In Section 4 of An Enquiry Concerning Human Understanding (click the link to get it free for the kindle), David Hume relentlessly and overwhelmingly attacks human knowledge. His skeptical questions concerning how we know what we (think we) know is so thorough and so devastating that it’s almost depressing to read it. First, Hume goes after causation. Here are some instructive quotations:
“All reasonings concerning matter of fact seem to be founded on the relation of Cause and Effect. By means of that relation alone we can go beyond the evidence of our memory and senses…A man finding a watch or any other machine in a desert island, would conclude that there had once been men in that island. All our reasonings concerning fact are of the same nature. And here it is constantly supposed that there is a connexion between the present fact and that which is inferred from it. Were there nothing to bind them together, the inference would be entirely precarious. The hearing of an articulate voice and rational discourse in the dark assures us of the presence of some person: Why? because these are the effects of the human make and fabric, and closely connected with it. If we anatomize all the other reasonings of this nature, we shall find that they are founded on the relation of cause and effect, and that this relation is either near or remote, direct or collateral. Heat and light are collateral effects of fire, and the one effect may justly be inferred from the other. If we would satisfy ourselves, therefore, concerning the nature of that evidence, which assures us of matters of fact, we must enquire how we arrive at the knowledge of cause and effect. I shall venture to affirm, as a general proposition, which admits of no exception, that the knowledge of this relation is not, in any instance, attained by reasonings a priori; but arises entirely from experience, when we find that any particular objects are constantly conjoined with each other…”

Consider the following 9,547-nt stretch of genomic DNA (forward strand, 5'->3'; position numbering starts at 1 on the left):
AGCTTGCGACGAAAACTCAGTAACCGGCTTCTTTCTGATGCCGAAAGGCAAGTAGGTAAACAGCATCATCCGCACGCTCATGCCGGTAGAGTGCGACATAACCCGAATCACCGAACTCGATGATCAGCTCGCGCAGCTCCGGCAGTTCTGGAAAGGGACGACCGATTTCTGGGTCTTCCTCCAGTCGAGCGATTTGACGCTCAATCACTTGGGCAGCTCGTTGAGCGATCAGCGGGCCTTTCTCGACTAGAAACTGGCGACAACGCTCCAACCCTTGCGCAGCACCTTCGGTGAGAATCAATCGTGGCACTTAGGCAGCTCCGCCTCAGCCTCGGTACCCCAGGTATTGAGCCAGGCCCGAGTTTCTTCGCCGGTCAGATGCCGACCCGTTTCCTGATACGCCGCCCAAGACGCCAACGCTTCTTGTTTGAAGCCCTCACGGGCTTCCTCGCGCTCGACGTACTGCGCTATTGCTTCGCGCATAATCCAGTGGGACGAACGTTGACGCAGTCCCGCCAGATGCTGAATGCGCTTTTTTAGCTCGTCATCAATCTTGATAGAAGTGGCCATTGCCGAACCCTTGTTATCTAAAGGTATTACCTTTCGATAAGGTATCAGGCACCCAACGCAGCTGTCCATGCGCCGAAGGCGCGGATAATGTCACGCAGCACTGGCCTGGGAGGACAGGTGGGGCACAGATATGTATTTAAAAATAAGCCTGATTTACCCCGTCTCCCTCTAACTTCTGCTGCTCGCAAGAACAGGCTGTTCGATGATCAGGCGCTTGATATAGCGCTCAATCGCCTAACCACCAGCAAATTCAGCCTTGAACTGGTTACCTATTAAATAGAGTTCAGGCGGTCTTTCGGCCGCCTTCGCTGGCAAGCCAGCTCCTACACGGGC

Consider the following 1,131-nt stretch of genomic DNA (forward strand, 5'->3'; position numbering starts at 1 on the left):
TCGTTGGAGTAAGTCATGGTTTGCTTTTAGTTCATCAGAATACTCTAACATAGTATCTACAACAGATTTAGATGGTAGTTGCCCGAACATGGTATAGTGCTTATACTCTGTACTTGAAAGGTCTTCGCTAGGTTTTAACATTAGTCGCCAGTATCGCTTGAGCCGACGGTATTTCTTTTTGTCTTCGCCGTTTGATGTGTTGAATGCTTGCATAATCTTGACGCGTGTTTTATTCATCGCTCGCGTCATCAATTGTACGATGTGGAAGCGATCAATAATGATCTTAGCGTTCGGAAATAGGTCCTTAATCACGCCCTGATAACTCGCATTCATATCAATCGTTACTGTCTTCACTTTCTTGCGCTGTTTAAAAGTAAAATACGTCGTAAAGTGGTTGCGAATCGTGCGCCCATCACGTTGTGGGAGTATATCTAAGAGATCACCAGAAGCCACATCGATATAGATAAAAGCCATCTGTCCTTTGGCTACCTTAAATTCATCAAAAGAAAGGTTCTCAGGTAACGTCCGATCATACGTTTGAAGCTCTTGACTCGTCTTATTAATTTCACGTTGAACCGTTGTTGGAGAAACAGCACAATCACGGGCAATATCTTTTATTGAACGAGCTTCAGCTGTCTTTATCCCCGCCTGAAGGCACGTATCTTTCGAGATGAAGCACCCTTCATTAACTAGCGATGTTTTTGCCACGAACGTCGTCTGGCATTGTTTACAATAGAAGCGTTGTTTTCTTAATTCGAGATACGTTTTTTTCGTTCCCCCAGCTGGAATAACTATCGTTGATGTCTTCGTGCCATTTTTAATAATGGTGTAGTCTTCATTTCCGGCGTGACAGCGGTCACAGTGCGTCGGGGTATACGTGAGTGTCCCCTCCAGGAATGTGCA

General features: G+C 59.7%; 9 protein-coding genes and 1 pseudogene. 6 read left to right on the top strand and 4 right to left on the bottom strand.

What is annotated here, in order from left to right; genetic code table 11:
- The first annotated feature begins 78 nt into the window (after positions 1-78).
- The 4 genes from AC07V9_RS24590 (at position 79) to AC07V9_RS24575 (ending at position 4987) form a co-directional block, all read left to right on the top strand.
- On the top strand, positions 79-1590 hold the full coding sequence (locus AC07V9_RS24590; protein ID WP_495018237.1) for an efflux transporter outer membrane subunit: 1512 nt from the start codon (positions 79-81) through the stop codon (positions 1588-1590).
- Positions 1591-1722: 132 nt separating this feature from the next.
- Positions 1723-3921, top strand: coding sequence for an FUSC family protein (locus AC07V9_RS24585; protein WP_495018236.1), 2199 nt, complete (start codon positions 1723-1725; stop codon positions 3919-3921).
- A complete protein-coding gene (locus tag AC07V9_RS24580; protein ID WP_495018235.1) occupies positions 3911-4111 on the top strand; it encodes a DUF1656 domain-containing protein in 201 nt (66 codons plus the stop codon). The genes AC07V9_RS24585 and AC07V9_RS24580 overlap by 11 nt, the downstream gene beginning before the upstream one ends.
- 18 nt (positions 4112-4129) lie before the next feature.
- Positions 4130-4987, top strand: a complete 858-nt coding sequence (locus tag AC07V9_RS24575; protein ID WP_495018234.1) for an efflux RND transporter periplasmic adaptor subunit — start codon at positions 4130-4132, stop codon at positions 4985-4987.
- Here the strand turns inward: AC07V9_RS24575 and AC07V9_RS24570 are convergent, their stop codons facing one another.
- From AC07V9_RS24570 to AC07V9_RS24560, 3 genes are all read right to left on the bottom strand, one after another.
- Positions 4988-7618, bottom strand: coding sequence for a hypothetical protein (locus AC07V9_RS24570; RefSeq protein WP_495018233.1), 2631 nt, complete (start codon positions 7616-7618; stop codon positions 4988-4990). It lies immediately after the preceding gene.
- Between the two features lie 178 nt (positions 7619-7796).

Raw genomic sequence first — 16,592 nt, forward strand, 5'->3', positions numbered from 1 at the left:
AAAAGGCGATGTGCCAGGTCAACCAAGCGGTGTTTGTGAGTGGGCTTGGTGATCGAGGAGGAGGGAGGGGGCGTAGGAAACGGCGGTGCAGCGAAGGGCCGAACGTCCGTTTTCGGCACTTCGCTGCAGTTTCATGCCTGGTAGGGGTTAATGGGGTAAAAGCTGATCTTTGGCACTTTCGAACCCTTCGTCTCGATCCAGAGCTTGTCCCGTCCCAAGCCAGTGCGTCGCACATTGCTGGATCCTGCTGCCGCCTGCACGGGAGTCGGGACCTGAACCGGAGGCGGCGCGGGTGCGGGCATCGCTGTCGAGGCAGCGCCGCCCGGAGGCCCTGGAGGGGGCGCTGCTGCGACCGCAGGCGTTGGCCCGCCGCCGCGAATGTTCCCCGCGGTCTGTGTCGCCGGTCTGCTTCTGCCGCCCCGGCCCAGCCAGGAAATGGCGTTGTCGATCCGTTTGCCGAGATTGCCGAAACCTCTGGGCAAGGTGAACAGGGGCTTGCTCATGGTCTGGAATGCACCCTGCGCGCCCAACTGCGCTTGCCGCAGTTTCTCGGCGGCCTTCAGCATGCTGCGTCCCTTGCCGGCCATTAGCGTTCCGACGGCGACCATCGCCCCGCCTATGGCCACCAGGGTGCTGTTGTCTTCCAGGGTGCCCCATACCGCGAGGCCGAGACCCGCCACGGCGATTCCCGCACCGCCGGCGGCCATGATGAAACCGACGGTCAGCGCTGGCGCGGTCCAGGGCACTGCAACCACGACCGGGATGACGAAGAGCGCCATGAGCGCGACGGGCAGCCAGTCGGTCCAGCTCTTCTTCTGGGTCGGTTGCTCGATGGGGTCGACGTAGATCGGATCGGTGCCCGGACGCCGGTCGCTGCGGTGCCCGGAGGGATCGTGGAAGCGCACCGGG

To summarize: all reasoning about the real world is founded on the notion of cause and effect, and we know about this only from our experience. Continuing:
“It must certainly be allowed, that nature has kept us at a great distance from all her secrets, and has afforded us only the knowledge of a few superficial qualities of objects; while she conceals from us those powers and principles on which the influence of those objects entirely depends…
“It is allowed on all hands that there is no known connexion between the sensible qualities and the secret powers; and consequently, that the mind is not led to form such a conclusion concerning their constant and regular conjunction, by anything which it knows of their nature. As to past Experience, it can be allowed to give direct and certain information of those precise objects only, and that precise period of time, which fell under its cognizance: but why this experience should be extended to future times, and to other objects, which for aught we know, may be only in appearance similar; this is the main question on which I would insist. The bread, which I formerly eat, nourished me; that is, a body of such sensible qualities was, at that time, endued with such secret powers: but does it follow, that other bread must also nourish me at another time, and that like sensible qualities must always be attended with like secret powers? The consequence seems nowise necessary.”